Silence Is a Sense

by Layla AlAmmar
March 2021 Algonquin (US) / March 2021 Borough Press (UK)

 A transfixing and beautifully rendered novel about a refugee’s escape from civil war—and the healing power of community.

A young woman sits in her apartment, watching the small daily dramas of her neighbors across the way. She is an outsider, a mute voyeur, safe behind her windows, and she sees it all—the sex, the fights, the happy and unhappy families. Journeying from her war-torn Syrian homeland to this unnamed British city has traumatized her into silence, and her only connection to the world is the column she writes for a magazine under the pseudonym “the Voiceless,” where she tries to explain the refugee experience without sensationalizing it—or revealing anything about herself.

Gradually, though, the boundaries of her world expand. She ventures to the corner store, to a bookstore and a laundromat, and to a gathering at a nearby mosque. And it isn’t long before she finds herself involved in her neighbors’ lives. When an anti-Muslim hate crime rattles the neighborhood, she has to make a choice: Will she remain a voiceless observer, or become an active participant in a community that, despite her best efforts, is quickly becoming her own?

Layla AlAmmar is a writer and academic from Kuwait. She has a master’s degree in creative writing from the University of Edinburgh. Her short stories have appeared in the Evening Standard, Quail Bell Magazine, the Red Letters St. Andrews Prose Journal, and Aesthetica Magazine, where her story “The Lagoon” was a finalist for the 2014 Creative Writing Award. She was the 2018 British Council international writer in residence at the Small Wonder Short Story Festival. Her debut novel, THE PACT WE MADE, was published in 2019. She has written for The Guardian and ArabLit Quarterly. She is currently pursuing a PhD on the intersection of Arab women’s fiction and literary trauma theory.

Praise and Reviews:

“SILENCE IS A SENSE opens the door on lives we need to hear more about. Lyrical, moving, revealing, it made me understand better the very human need for safety and contact.” —Tracy Chevalier

“SILENCE IS A SENSE is a fierce novel. The prose is ferocious, the pace is ferocious and the beguiling central character, known as The Voiceless, conceals behind her inability – or reluctance – to speak, a striking, visceral intensity. She obsessively watches the people around her to silence her own trauma, but every now and then it can’t help but break through. Layla AlAmmar has skillfully woven a narrative of memory and grief with an illuminating social critique of the position of asylum seekers within contemporary British society. It is daring and devastating.” — Fiona Mozley, Booker Prize finalist and author of Elmet and Hot Stew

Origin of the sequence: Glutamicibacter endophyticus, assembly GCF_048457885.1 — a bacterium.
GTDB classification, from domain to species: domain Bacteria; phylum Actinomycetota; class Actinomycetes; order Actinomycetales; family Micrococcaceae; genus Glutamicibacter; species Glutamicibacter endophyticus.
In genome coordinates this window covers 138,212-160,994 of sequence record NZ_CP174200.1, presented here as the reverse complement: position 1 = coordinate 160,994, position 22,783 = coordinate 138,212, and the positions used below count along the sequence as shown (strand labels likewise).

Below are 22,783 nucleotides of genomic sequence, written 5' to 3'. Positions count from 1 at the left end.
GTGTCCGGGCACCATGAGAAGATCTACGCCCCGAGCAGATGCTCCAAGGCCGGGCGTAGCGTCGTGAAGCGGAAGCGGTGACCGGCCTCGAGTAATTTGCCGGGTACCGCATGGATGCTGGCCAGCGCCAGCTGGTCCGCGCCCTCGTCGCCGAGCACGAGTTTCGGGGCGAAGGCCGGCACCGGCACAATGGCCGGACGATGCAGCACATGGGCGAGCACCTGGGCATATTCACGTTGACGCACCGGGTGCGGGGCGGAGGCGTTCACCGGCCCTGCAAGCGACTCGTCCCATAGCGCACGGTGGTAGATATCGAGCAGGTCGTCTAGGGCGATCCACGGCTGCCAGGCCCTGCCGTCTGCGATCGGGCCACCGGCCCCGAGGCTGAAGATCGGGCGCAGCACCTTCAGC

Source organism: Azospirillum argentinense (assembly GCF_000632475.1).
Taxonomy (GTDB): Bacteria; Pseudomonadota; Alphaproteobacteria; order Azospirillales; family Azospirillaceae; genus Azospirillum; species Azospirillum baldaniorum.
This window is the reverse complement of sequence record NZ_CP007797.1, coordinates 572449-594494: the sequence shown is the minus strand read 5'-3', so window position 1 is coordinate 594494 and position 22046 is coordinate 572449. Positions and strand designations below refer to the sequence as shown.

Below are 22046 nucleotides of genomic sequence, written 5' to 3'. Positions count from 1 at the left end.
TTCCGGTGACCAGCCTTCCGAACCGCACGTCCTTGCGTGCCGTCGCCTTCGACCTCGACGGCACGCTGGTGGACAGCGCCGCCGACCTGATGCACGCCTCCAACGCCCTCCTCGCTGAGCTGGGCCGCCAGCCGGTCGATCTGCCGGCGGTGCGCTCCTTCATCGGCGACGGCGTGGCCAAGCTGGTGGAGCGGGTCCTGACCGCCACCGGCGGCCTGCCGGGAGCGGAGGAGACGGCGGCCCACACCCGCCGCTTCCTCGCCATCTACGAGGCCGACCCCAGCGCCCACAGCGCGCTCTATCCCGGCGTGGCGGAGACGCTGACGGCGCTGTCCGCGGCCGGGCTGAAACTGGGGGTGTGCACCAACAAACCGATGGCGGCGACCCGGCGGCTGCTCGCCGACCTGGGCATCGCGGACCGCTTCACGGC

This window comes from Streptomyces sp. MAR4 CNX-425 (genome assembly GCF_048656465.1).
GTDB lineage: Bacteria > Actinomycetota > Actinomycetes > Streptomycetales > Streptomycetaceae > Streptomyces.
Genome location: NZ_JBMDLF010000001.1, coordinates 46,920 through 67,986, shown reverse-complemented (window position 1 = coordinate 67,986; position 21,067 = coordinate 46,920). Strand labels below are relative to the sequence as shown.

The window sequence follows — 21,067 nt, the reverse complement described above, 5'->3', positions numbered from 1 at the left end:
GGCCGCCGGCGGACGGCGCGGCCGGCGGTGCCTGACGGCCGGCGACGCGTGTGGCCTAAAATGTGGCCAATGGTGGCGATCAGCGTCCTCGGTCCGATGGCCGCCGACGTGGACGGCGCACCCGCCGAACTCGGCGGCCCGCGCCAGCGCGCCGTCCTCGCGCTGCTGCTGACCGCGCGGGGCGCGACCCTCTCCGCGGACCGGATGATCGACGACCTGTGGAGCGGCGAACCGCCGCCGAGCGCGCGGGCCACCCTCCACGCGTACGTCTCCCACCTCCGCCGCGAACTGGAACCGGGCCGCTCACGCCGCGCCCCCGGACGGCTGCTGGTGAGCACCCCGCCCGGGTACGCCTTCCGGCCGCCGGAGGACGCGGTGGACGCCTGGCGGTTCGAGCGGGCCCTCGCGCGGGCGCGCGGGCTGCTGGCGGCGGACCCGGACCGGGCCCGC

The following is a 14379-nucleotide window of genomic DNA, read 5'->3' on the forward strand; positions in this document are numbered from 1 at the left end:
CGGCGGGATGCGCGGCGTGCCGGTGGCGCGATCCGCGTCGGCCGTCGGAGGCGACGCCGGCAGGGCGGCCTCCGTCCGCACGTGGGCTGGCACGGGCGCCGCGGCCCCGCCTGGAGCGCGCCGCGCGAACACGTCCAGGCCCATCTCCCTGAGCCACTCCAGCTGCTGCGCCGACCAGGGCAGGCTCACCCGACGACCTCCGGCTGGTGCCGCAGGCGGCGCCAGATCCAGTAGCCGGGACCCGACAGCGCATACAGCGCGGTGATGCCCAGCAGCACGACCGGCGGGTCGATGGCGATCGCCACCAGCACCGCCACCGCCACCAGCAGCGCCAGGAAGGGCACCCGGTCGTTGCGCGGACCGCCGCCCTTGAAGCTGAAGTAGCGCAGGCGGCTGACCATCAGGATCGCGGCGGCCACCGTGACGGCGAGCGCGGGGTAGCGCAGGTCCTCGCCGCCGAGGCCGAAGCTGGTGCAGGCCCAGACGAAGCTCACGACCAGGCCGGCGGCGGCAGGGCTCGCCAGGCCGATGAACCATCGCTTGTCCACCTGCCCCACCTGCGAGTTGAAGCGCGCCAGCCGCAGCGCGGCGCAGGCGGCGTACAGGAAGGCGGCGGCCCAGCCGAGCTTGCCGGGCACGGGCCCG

“In experimenting so freely with tone and form — at one point, the narrator writes her own short story — AlAmmar models how to relinquish tight narrative control for the sake of following language to its own, organic ends. This is not just good storytelling, but a blueprint for survival: Turn to language even when there appears to be no hope. Recalling the civil war in Syria, the narrator writes: “For us, a protest isn’t a measured expression of discontent. It’s a reckless flinging of ourselves headlong into a future whose dimensions we just can’t get to stick.” — The New York Times Book Review

“AlAmmar takes a fascinating approach to the refugee crisis in this, her second novel. Initially, her mute, traumatised protagonist simply observes life in the unnamed English city that is her new home. As she tentatively begins to interact with those she has spied upon, revealing more about her own identity and history, the safety she seeks looks increasingly unlikely. Compelling and original, Silence Is a Sense is uncomfortably close to the bone, depicting a country riven by racism and violence.” — The Guardian (UK)

“[T]he conflicts over immigration and racism are brilliantly distilled, and they dovetail seamlessly with the narrator’s lyrical, increasingly defiant narration. Patient readers will find much to ponder.” —Publishers Weekly

“[A] lovely and intense novel . . . Beautifully wrought.”
 —Kirkus Reviews

“With gut-punching clarity, AlAmmar unpacks the complicated identity of a refugee discovering that safety is not what it seems, as she learns to find her voice in a new home.” —Booklist

“Kuwaiti-American author Layla AlAmmar masterfully depicts that silence is a refuge, too, for people affected by the unspeakable . . . AlAmmar succeeds in challenging the refugee or asylum-seeker stereotype, including the one of a young Arab woman.” —The Markaz Review